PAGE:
Impressions of … Safety Not Guaranteed [Colin Trevorrow]

this is a charming if slight indie rom-com stroke whimsical sci-fi caper inspired by a classified ad which appeared (I’m told) in Backwoods Home magazine in the Nineties:


Trevorrow’s film concentrates on the first part of the ad – the need for a partner on the mission – but neglects other aspects of the ad: the matter of payment is passed over, weapons and self-defence are played for laughs, and most glaring of all, we hear little of the startling assertion that he’d already been back: the first question you’d ask is ‘what was it like?’ or ‘where did you go?’, but the journalists – implausibly bank-rolled by their provincial print magazine – see the story as a (mocking) character piece and the guy himself doesn’t really mention it (in fact, it appears he’s still putting the finishing touches to his machine, so why did he claim to have done it before?)

you wonder what kind of person would place this ad? a certifiable comedy genius would be my answer, although with ‘certifiable’ I do intend the mental health connotations of the word, Trevorrow hypothesizes a kind of charismatic loser, intense and vulnerable, but then decides he’d prefer him to be a winner …

there’s a curious, refreshingly tentative, almost-romance at the centre as one journo (a very watchable Aubrey Plaza) poses as a would-be time-traveller, with the issue of trust doubling nicely in both romantic and adventure plots, while Mark Duplass is suitably intense as the paranoid inventor, perhaps too intense, this guy was too close to madness for the relationship to have a future, meanwhile Jake M Johnson steals the pic as the hack more interested in reviving an idealized adolescent romance, the script serves him well, a lazy arrogant asshole, a familiar type, whose vulnerability retains our sympathy, especially in a lovely impassioned speech delivered to the virginal (male) intern: “why are you sitting here? why would you be sitting at your computer, you’re a young man, you’ve got the whole world ahead of you, I’m asking you to be a man and try, are you ready to have a crazy night with me, ’cause I’m ready, say you’re ready, say you’re ready”. Great comic writing, nicely delivered

this is the kind of indie which could have been made by the studios, a film that will lead to bigger things to all (though Duplass has already made that journey)

the ending is a serious, though sincere miscalculation


Impressions of … Upstream Color [Shane Carruth]

a hotel bar, Toronto, the early hours, Terrence Malick, David Cronenberg and David Lynch have been knocking back the whiskey sours, Lynch and Cronenberg decide they should make a movie together: it will have dream logic – a maggot will be ingested – through an inhaler – later it will crawl beneath a woman’s skin – the maggot will be sourced in the roots of a blue orchid – ingestion will make the victim completely suggestible, she’ll give up all her savings and lose her job, but remember nothing – for the rest of the movie she’ll be trying to work out what the hell happened to her life – there will be rabbits – no, pigs – okay, pigs – it will be a romance, says Malick quietly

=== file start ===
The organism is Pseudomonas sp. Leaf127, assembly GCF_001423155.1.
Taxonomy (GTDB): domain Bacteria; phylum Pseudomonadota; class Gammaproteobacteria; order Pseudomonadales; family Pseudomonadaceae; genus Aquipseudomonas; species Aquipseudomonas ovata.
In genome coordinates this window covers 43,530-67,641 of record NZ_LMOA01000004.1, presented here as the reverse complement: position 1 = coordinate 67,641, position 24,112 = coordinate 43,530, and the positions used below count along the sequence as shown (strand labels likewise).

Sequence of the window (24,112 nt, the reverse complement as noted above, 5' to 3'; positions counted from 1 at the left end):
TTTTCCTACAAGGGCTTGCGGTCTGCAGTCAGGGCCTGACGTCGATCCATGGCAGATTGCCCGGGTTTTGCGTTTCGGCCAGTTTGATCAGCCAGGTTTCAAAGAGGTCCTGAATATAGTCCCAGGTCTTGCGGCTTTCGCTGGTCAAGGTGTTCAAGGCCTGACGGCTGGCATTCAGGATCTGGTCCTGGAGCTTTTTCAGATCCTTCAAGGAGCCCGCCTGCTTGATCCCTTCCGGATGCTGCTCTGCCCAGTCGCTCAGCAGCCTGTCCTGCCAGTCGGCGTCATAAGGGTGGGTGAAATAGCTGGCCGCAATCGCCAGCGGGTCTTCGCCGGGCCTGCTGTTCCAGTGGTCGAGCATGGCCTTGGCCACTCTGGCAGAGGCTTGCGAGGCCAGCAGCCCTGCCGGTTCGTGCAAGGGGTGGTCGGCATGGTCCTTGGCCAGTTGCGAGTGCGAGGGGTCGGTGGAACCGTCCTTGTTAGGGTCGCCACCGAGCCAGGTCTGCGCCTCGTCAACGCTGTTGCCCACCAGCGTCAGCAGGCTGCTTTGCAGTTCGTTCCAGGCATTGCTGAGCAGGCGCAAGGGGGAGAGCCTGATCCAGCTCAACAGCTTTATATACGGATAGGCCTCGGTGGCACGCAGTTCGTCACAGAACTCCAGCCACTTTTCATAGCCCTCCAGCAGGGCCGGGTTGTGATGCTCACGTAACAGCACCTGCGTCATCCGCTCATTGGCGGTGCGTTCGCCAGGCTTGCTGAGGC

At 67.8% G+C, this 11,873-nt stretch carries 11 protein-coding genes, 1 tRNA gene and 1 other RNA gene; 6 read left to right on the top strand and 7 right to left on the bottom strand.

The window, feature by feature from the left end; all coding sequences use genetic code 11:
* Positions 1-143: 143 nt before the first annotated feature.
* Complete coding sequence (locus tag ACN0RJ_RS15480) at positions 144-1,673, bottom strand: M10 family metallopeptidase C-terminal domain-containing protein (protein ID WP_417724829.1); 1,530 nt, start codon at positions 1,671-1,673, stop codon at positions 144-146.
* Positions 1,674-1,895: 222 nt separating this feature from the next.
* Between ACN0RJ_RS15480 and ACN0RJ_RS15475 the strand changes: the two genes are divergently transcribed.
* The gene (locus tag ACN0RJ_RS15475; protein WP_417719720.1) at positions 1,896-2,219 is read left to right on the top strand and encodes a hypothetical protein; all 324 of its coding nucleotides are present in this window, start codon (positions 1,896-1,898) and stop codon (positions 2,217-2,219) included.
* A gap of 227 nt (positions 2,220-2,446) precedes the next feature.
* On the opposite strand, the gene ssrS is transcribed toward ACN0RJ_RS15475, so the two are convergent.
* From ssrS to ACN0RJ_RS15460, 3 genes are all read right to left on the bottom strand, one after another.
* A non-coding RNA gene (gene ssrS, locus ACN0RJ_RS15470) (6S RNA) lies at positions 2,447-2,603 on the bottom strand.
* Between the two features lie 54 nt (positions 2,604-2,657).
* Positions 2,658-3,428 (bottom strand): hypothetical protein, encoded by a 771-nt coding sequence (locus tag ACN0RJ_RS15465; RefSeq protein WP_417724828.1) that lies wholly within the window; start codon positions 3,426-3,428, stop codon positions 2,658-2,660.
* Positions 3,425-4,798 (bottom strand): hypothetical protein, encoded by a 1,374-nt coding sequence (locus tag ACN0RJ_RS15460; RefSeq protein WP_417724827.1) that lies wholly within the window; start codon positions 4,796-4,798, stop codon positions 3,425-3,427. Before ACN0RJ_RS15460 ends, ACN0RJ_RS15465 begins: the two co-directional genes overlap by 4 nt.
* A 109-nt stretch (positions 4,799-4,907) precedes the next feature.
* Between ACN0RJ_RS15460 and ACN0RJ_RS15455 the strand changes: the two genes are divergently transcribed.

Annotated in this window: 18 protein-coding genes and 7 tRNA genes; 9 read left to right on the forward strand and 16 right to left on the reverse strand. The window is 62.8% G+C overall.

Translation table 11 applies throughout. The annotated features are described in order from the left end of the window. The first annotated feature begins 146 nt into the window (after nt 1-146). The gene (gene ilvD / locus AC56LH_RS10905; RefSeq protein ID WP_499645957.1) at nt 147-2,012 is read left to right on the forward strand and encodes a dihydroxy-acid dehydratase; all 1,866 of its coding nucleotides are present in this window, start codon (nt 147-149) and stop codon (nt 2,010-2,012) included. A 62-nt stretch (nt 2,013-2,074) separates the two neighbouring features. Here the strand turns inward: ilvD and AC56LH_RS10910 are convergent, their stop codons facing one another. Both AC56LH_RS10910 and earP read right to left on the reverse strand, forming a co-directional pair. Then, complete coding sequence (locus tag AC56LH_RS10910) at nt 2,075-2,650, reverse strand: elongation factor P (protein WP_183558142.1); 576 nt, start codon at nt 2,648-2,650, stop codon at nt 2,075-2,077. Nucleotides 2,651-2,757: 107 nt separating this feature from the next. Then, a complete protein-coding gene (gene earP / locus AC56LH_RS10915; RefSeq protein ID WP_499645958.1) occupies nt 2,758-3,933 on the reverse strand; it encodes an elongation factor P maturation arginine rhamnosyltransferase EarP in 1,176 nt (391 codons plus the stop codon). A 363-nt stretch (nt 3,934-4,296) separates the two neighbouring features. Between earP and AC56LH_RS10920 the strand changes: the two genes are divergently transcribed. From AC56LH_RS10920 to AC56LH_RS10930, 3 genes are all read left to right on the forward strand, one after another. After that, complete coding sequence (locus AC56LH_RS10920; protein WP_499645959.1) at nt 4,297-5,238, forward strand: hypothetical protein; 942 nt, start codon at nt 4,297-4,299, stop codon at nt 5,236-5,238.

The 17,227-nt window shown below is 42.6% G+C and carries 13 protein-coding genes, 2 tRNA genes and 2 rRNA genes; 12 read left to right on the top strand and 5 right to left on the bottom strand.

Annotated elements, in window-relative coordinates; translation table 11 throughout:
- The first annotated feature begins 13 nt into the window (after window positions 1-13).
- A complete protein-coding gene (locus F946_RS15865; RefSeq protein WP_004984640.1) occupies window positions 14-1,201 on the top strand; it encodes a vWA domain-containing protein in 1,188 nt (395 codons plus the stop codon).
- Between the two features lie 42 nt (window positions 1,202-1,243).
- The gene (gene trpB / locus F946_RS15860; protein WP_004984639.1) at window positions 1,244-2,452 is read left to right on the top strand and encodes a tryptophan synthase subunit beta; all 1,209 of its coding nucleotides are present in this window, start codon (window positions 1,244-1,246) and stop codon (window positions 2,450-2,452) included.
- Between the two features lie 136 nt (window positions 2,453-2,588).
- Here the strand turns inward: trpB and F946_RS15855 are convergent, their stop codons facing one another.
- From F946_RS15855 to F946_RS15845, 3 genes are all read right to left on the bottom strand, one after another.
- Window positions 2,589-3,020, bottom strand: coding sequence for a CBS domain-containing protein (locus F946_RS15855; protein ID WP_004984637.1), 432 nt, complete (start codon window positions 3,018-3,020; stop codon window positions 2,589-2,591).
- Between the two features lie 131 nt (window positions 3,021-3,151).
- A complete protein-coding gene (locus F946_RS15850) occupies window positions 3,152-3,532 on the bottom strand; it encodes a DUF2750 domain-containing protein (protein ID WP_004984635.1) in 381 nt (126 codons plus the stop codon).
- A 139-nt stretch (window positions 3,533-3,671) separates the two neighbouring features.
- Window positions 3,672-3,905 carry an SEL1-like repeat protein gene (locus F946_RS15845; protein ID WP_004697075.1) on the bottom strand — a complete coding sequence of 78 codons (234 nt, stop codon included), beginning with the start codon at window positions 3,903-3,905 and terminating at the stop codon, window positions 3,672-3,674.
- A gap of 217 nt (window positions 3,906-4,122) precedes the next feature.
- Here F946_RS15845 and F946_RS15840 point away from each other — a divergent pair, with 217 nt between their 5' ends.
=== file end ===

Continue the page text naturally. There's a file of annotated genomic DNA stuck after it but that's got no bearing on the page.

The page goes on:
Well, this movie has been made. By Shane Carruth. Who’s Shane Carruth? (No, not the guy serving the drinks in Toronto – that epic session never happened, I made it up.) Carruth is the guy who made ‘Primer’, the brilliantly mundane low-budget sci-fi feature that won Sundance back in 2004. I’d forgotten about him. ‘Upstream Color’ is sort of sci-fi too (I hope), this time pursued with sensuality and lyricism, both emotionally present and narratively elusive – it does have a narrative, but the logic is associative, the editing elliptical, and though, deep down, the film is rooted in procedure and process and details of ordinary life, the strange world it describes is one that doesn’t actually exist and one its characters struggle to understand

experimental, unnerving, a delight to the senses: this film is not a film, it’s a menu by Heston Blumenthal

an absolute treat

and possibly the greatest pig movie ever made



‘Upstream Color’ is being self-distributed through Carruth’s company, available on DVD, Blu-ray, download, and streaming:

Impressions of … Oblivion (Joseph Kosinski)


oh my, what a seemless blend of CGI and cinematography, and beautiful production design, particularly liked his neo-helicopter, or whatever it was – but why a husband and wife drone repair team are provided with such architecturally elegant digs is a mystery (did they really need that swimming pool?)

the plot, on the other hand, is a not quite seemless blend of sci-fi tropes (La Jetee, Matrix, Total Recall, Moon, Planet of the Apes Independence Day, and many many more), conventional and, at times glib, but it’s pretty effective – it didn’t matter that I had guessed the ‘twist’ from seeing the trailer; the flashback sequence before the climax was a clever touch, and I confess I was moved (yes, what a confession: moved by a Tom Cruise sci-fi flick), what does Mamet say, ‘a simple act of heroism’ … plus my personal favourite, unrequited love

I think it was Andrea Riseborough who won me over: the first half hour was essentially a two-hander (not counting Melissa Leo’s appearance by way of their video screen), just Riseborough and Cruise (mostly Cruise), she is prodigiously talented and slightly crazed – my brother-in-law noted her dilated pupils; the nuance of her line readings are a different class, she brought the best out of Tom, and they gave her a very flattering dress to wear, which she also removed

Morgan Freeman’s first scene (with cigar) was naff